Wednesday, 12 October 2016

Berwick-upon-Tweed is how old?

Berwick-upon-Tweed in Northumberland, England, marked its 900th anniversary in 2015. That's right: 900 years. By comparison, Toronto, where I live, was originally settled as the Town of York in 1793, a mere 223 years ago. It's a baby, compared to my maternal grandmother's home.

The town organized a year-long festival to mark the anniversary. Its website describes how the 2015 was selected to commemorate 900 years subce its founding.:
"In 1115 the future King David of Scotland gave a charter to the monks of Selkirk Abbey granting 'a plowgate of land in Berwick, one house   below the Church of St. Lawrence, extending to the Tweed, the one half of a fishery, the seventh part of a mill, and forty shillings out of the yearly revenue of the town.
This was the first official document referring to Berwick as a town...and 1115 marked the beginning of Berwick's golden age as Scotland's richest town and greatest seaport...."
I wish I had known about this anniversary. It would have been so interesting to visit my ancestral town. And just recently, a walking tour of the Greenses, where my Youngs lived for generations, was held in September. How fascinating that would have been.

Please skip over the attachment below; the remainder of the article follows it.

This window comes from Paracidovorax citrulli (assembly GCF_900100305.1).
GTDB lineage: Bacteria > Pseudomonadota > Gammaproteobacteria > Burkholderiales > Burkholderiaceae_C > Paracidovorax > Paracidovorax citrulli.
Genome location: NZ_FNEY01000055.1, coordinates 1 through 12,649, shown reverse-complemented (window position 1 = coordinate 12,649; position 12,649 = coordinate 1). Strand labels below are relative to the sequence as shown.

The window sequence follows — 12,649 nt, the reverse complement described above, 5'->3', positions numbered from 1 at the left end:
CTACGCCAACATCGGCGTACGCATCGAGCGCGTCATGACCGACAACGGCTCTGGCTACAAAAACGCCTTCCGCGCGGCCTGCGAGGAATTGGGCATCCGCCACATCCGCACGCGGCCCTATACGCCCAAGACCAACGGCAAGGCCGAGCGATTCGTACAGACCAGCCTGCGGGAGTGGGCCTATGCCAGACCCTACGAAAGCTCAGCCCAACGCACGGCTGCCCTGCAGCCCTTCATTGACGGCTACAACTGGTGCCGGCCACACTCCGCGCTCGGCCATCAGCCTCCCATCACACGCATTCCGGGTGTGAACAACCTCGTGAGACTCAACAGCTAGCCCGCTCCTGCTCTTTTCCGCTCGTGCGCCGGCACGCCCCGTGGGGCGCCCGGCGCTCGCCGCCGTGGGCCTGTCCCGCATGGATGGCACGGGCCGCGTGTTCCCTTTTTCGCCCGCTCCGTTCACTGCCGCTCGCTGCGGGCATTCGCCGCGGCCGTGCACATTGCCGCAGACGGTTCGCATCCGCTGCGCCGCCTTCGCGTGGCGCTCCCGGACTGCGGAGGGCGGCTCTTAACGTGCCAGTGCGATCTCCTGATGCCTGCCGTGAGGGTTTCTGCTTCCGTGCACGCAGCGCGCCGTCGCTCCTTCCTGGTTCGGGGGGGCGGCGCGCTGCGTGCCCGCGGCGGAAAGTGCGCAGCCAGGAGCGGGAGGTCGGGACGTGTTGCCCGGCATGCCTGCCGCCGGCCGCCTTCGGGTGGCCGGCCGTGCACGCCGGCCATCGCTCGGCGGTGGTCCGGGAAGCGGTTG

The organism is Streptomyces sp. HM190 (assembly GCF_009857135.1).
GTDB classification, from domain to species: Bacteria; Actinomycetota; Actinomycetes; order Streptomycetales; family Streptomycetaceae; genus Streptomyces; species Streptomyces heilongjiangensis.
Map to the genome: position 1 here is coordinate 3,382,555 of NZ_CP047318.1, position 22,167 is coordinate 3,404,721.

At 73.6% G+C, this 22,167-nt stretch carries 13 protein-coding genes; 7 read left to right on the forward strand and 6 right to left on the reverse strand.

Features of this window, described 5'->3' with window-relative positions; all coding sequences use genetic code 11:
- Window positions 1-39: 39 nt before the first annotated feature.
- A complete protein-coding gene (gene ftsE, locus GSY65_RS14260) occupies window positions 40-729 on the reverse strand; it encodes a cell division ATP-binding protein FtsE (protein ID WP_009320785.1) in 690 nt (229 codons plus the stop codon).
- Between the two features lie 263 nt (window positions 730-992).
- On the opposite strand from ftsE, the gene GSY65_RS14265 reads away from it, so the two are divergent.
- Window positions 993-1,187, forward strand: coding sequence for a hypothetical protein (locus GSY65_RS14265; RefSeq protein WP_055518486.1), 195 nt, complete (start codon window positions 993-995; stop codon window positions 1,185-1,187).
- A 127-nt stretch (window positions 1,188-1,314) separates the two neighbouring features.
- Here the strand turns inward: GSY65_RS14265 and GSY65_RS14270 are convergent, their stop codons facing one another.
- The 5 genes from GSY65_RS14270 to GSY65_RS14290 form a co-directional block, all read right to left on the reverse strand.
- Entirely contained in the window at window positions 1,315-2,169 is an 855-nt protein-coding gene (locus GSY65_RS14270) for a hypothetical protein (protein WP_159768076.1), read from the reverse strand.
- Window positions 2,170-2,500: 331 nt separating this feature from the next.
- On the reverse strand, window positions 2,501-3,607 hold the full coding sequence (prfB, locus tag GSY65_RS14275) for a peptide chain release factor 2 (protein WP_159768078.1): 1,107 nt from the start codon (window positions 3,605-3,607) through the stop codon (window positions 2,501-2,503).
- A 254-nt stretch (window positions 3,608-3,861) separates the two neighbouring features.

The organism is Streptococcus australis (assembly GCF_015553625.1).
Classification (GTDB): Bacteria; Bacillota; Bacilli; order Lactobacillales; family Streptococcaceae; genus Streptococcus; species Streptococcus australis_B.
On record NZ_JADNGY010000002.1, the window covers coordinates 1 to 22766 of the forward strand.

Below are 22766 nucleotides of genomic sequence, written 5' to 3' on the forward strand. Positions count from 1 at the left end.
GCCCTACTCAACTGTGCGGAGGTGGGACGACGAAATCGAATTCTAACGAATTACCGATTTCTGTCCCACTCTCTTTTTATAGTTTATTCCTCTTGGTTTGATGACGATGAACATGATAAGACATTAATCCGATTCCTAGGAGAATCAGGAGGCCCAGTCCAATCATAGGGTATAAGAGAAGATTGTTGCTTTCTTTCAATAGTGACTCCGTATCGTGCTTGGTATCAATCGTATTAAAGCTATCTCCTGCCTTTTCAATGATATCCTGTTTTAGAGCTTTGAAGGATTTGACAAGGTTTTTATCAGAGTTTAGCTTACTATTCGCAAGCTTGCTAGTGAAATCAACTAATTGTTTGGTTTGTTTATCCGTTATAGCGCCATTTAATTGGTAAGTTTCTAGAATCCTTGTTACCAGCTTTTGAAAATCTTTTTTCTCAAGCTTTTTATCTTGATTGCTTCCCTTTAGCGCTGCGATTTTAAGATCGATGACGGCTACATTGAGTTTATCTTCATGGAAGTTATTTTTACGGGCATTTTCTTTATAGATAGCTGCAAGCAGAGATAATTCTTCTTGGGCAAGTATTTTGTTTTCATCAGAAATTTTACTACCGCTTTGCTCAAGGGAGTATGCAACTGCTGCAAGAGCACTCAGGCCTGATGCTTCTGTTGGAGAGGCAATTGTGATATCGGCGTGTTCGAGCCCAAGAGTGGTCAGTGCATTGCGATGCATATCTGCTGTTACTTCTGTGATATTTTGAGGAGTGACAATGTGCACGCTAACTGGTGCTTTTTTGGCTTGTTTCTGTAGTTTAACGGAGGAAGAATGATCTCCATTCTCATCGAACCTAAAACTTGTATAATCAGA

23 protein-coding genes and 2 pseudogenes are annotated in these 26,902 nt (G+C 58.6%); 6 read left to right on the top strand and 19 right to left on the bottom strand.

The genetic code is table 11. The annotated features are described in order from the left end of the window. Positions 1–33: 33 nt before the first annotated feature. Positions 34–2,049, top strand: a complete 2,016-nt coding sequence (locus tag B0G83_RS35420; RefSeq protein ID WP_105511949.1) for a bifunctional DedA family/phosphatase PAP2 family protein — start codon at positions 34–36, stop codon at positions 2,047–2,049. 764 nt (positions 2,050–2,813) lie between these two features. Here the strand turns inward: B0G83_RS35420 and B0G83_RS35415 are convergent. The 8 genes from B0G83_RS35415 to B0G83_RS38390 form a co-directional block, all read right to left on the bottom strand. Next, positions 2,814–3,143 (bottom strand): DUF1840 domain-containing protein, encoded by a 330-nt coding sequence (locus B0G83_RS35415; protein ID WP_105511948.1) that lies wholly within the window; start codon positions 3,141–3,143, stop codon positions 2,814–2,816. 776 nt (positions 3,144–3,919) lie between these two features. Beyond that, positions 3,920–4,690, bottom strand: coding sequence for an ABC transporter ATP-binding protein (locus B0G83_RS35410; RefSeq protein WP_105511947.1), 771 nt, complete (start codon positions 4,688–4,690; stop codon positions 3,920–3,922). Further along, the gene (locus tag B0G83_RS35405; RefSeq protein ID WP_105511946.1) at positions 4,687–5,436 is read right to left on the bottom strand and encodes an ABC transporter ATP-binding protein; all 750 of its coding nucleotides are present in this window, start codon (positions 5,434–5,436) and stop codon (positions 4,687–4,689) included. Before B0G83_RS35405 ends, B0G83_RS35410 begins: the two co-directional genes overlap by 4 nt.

The whole area is soaked with history. The influence of the Anglo-Saxons, Romans, Vikings and Normans, some of whom lived there over a thousand years ago, are still visible today. In the Middle Ages, Berwick changed hands between England and Scotland at least 13 times through close to 500 years of border wars.

Today, Berwick is just four km from the Scottish border. It's been considered part of England since 1482. But many Scots people and Berwick citizens still today consider it a Scottish town. My grandmother apparently did a not so slow burn when anyone called her an Englishwoman.

My male ancestors in Berwick made their living as primarily fishermen, catching salmon and herring (the latter was the catch for those who lived in the Greenses) before the industrial age and the arrival of trains. Meanwhile, census records reveal that my female ancestors there were sent out as early as age 13 to work as live-in servants.

Berwickshire News 12 Jan 1909
Yes, life was hard for my Berwick ancestors. Just today, I discovered that my 2nd great grandfather died in a workhouse. This astounds me. Why did he not live with one of his children? Why didn't my great grandparents take him in, for example? It's a puzzle.

The never ending story continues....

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